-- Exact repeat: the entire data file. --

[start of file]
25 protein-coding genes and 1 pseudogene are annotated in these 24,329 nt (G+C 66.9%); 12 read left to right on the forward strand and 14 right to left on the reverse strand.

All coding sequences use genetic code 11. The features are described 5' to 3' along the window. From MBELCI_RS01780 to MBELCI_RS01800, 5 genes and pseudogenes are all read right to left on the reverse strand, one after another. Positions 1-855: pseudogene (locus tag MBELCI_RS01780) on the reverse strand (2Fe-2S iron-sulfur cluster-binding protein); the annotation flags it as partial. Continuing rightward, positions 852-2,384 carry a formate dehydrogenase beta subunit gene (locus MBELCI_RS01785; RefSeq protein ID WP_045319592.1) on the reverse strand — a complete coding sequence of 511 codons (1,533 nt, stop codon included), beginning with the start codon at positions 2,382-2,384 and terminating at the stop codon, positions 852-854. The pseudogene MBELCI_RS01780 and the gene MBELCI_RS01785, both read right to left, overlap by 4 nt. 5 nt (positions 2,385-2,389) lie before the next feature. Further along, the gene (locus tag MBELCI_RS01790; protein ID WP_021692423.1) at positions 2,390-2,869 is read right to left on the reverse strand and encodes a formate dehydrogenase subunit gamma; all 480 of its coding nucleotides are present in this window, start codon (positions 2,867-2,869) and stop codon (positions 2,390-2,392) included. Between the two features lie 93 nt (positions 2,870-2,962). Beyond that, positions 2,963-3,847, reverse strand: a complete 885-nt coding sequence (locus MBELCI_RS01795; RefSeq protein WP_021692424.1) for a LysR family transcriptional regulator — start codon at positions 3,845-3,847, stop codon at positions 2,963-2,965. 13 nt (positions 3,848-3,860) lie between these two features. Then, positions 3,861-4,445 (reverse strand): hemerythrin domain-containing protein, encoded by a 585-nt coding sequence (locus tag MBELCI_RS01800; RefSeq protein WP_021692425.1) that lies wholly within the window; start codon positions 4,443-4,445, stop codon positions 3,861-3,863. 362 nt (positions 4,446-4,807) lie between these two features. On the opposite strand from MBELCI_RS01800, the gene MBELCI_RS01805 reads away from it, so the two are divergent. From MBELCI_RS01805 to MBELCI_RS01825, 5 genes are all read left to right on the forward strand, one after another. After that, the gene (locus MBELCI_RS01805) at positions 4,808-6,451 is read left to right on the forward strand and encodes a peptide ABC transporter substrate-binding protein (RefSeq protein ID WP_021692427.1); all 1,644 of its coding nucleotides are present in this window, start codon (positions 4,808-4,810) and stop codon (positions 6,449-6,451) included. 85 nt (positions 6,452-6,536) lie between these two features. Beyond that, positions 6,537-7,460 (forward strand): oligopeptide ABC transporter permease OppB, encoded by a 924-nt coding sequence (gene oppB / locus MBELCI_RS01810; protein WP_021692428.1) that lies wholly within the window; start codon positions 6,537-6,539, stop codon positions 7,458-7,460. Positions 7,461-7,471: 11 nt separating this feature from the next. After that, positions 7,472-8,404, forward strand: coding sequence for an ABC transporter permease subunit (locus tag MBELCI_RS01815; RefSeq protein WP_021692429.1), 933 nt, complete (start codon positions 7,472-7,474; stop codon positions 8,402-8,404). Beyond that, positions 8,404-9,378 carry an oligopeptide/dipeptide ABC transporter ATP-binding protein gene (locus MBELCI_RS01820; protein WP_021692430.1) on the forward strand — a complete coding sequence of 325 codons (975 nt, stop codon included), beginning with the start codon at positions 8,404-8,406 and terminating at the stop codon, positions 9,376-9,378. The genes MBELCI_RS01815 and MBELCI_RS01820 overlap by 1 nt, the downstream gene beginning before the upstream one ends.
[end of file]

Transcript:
25 protein-coding genes and 1 pseudogene are annotated in these 24,329 nt (G+C 66.9%); 12 read left to right on the forward strand and 14 right to left on the reverse strand.

All coding sequences use genetic code 11. The features are described 5' to 3' along the window. From MBELCI_RS01780 to MBELCI_RS01800, 5 genes and pseudogenes are all read right to left on the reverse strand, one after another. Positions 1-855: pseudogene (locus tag MBELCI_RS01780) on the reverse strand (2Fe-2S iron-sulfur cluster-binding protein); the annotation flags it as partial. Continuing rightward, positions 852-2,384 carry a formate dehydrogenase beta subunit gene (locus MBELCI_RS01785; RefSeq protein ID WP_045319592.1) on the reverse strand — a complete coding sequence of 511 codons (1,533 nt, stop codon included), beginning with the start codon at positions 2,382-2,384 and terminating at the stop codon, positions 852-854. The pseudogene MBELCI_RS01780 and the gene MBELCI_RS01785, both read right to left, overlap by 4 nt. 5 nt (positions 2,385-2,389) lie before the next feature. Further along, the gene (locus tag MBELCI_RS01790; protein ID WP_021692423.1) at positions 2,390-2,869 is read right to left on the reverse strand and encodes a formate dehydrogenase subunit gamma; all 480 of its coding nucleotides are present in this window, start codon (positions 2,867-2,869) and stop codon (positions 2,390-2,392) included. Between the two features lie 93 nt (positions 2,870-2,962). Beyond that, positions 2,963-3,847, reverse strand: a complete 885-nt coding sequence (locus MBELCI_RS01795; RefSeq protein WP_021692424.1) for a LysR family transcriptional regulator — start codon at positions 3,845-3,847, stop codon at positions 2,963-2,965. 13 nt (positions 3,848-3,860) lie between these two features. Then, positions 3,861-4,445 (reverse strand): hemerythrin domain-containing protein, encoded by a 585-nt coding sequence (locus tag MBELCI_RS01800; RefSeq protein WP_021692425.1) that lies wholly within the window; start codon positions 4,443-4,445, stop codon positions 3,861-3,863. 362 nt (positions 4,446-4,807) lie between these two features. On the opposite strand from MBELCI_RS01800, the gene MBELCI_RS01805 reads away from it, so the two are divergent. From MBELCI_RS01805 to MBELCI_RS01825, 5 genes are all read left to right on the forward strand, one after another. After that, the gene (locus MBELCI_RS01805) at positions 4,808-6,451 is read left to right on the forward strand and encodes a peptide ABC transporter substrate-binding protein (RefSeq protein ID WP_021692427.1); all 1,644 of its coding nucleotides are present in this window, start codon (positions 4,808-4,810) and stop codon (positions 6,449-6,451) included. 85 nt (positions 6,452-6,536) lie between these two features. Beyond that, positions 6,537-7,460 (forward strand): oligopeptide ABC transporter permease OppB, encoded by a 924-nt coding sequence (gene oppB / locus MBELCI_RS01810; protein WP_021692428.1) that lies wholly within the window; start codon positions 6,537-6,539, stop codon positions 7,458-7,460. Positions 7,461-7,471: 11 nt separating this feature from the next. After that, positions 7,472-8,404, forward strand: coding sequence for an ABC transporter permease subunit (locus tag MBELCI_RS01815; RefSeq protein WP_021692429.1), 933 nt, complete (start codon positions 7,472-7,474; stop codon positions 8,402-8,404). Beyond that, positions 8,404-9,378 carry an oligopeptide/dipeptide ABC transporter ATP-binding protein gene (locus MBELCI_RS01820; protein WP_021692430.1) on the forward strand — a complete coding sequence of 325 codons (975 nt, stop codon included), beginning with the start codon at positions 8,404-8,406 and terminating at the stop codon, positions 9,376-9,378. The genes MBELCI_RS01815 and MBELCI_RS01820 overlap by 1 nt, the downstream gene beginning before the upstream one ends.